Concert Review - Deep Purple
The main thrust of this review will be to compare this concert to the one held last November at the "Rosemont Horizon". The Rosemont is a pretty large arena where a lot of "big name" acts perform (not to mention the tractor pulls).
Though I was glad to go last year (I only saw them once before, Sydney 1984) and had very good seats - 4th row, centre, I was very disappointed with the sound quality. I could not tell if they were playing well or not - it all became a concoction of noise. The sound just built on itself. The only parts I could hear clearly were the solos. Everything else just mixed together to the point that it was a blur. Maybe further back it magically separated so that you could make out the individual instruments and voice, as they should be heard. The only two songs that made it through the sound barrier were When A Blind Man Cries and The Aviator. Roger Glover & Steve Morse played the intro and bridge with mandolins (or some such instrument) and it worked very well (though Roger seemed a little tentative). I was really sorry that I could not feel the impact of Hey, Cisco or the funk of Rosa's Cantina (which I believe should become a DP classic).
The HoB set-up is basically a classic opera house except that the ground floor is standing room only. There are 3 levels of balconies, with a private club on the 4th Floor. One of the plusses of the "Foundation" club is that you don't have to listen to the warm-up band at all (I have not heard a good one yet). Instead you sit on lounge chairs and sofas and enjoy a few drinks (in glasses) and conversation whilst saving your eardrums for the real band. This is sort of like not filling up on those party frank, hot dog appetisers and half a loaf of stale bread before the lobster is served. The only negative thing about the place is that the decor is rather jarring and reminds you of that nightmare where you inevitably get trapped in this room where the furniture comes alive (is it just me?). They do have video monitors in the room so you can see when the warm-up is over and the proceedings are about to begin. You then walk through a "soundproof' door to one of a good number of balconies where you can stand or sit in rather comfortable stools. They have waitresses coming around to serve you drinks and ashtrays are laid out. You don't feel like a felon if you smoke, rather civilised. Compare this to the concrete floors and lines of folding chairs at the Rosemont Horizon.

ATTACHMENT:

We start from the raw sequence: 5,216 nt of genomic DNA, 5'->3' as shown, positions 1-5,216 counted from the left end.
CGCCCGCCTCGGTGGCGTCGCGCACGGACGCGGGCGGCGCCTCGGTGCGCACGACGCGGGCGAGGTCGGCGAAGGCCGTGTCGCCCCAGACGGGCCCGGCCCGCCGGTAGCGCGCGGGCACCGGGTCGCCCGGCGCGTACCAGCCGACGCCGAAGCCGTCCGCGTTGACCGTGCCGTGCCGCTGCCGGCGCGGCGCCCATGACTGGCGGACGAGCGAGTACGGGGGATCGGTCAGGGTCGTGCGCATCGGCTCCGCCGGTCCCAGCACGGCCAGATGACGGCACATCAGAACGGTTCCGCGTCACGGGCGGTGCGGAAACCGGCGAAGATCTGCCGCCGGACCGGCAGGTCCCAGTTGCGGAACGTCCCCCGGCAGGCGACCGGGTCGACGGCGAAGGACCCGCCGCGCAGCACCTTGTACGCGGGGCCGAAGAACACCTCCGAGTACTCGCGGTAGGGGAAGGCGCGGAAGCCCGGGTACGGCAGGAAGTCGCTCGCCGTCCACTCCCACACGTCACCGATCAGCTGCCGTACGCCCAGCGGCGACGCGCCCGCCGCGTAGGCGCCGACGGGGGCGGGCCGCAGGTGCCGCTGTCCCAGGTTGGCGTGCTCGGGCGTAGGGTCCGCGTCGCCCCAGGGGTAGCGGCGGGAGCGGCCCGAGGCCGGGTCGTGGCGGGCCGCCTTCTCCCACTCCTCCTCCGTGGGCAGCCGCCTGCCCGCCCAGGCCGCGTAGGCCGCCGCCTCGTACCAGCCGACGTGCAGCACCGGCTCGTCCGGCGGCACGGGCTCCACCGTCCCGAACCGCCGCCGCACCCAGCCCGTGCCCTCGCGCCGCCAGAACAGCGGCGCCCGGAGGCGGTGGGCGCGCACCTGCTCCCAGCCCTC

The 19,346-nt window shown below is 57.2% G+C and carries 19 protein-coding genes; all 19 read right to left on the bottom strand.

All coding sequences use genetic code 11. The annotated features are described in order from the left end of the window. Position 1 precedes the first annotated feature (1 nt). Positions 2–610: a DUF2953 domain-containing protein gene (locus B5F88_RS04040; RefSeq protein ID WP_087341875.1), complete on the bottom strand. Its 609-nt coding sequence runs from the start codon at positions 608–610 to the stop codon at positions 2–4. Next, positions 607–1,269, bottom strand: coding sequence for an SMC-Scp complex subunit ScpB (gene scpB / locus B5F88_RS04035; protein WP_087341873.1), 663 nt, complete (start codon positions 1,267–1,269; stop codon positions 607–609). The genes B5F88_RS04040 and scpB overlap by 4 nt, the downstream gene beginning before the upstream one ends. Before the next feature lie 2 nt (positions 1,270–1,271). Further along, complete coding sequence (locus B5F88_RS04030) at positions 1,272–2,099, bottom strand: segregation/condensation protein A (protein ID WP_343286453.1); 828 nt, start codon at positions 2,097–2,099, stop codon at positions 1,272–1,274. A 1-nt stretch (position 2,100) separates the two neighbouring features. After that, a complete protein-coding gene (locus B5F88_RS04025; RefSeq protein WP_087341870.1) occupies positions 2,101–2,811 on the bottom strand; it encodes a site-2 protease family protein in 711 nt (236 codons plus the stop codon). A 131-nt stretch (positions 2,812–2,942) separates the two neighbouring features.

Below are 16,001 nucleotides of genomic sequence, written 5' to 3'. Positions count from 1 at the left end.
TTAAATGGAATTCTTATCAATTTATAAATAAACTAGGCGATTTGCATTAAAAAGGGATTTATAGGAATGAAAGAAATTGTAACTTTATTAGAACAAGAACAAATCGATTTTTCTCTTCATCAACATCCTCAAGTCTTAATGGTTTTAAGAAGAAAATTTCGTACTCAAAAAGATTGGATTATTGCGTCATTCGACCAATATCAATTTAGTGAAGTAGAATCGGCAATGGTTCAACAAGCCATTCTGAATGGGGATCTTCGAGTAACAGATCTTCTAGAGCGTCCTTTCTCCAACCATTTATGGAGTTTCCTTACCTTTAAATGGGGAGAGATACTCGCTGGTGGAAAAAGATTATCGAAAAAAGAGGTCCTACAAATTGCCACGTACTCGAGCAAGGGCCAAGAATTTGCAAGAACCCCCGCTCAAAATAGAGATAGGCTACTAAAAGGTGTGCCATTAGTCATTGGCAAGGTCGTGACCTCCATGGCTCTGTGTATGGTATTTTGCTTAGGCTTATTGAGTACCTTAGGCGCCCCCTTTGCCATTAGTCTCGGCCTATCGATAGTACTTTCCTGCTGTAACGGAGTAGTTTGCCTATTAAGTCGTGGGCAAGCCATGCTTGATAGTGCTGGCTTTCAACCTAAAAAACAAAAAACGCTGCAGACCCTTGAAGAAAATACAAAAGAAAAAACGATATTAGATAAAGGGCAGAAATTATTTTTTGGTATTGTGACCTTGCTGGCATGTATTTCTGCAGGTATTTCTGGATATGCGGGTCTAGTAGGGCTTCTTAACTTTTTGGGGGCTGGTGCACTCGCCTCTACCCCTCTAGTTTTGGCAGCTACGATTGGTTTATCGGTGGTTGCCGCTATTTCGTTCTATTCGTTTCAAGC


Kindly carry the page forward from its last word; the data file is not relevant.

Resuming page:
The view from the balconies is surprisingly good. The angle is not so steep that you end up looking for people's bald spots (may explain the bandanas though?). Being a little right from centre I was looking down at Ian Paice's drum kit (I am an ex-drummer so I got a kick out of that) and you could see him playing as opposed to seeing him behind the drums. I also felt I was relatively close though I was on the 4th floor.
Deep Purple opened with a wedding. At first I thought it would feel weird at best but it actually came out somewhat romantic. The minister was robed, the parents were at hand and the band was on best behaviour. OK so it wasn't black-tie formal but it's amazing what a blazer can do to hide those nasty tank tops. Jon Lord playing the organ as a backdrop added to creating the mood. I never thought that DP would do weddings (is this Steve's idea of the "wedding band" that Jacqueline asked for?). The garter and bouquet were thrown over the shoulder by the new bride, into the crowd of young virgins as is the tradition (maybe the crowd was a little short on young virgins but it worked).
The band regrouped (again) and opened with "Hush", as they did last year. There was one very big difference this year - the sound was crisp and clear! - The band was tight. I could not only see Jon Lord "slapping" the Hammond organ I could also hear it "gurgling" through the twin Leslie speakers. That's what it's all about. At the Rosemont the band sounded sloppy though I do not believe that they were.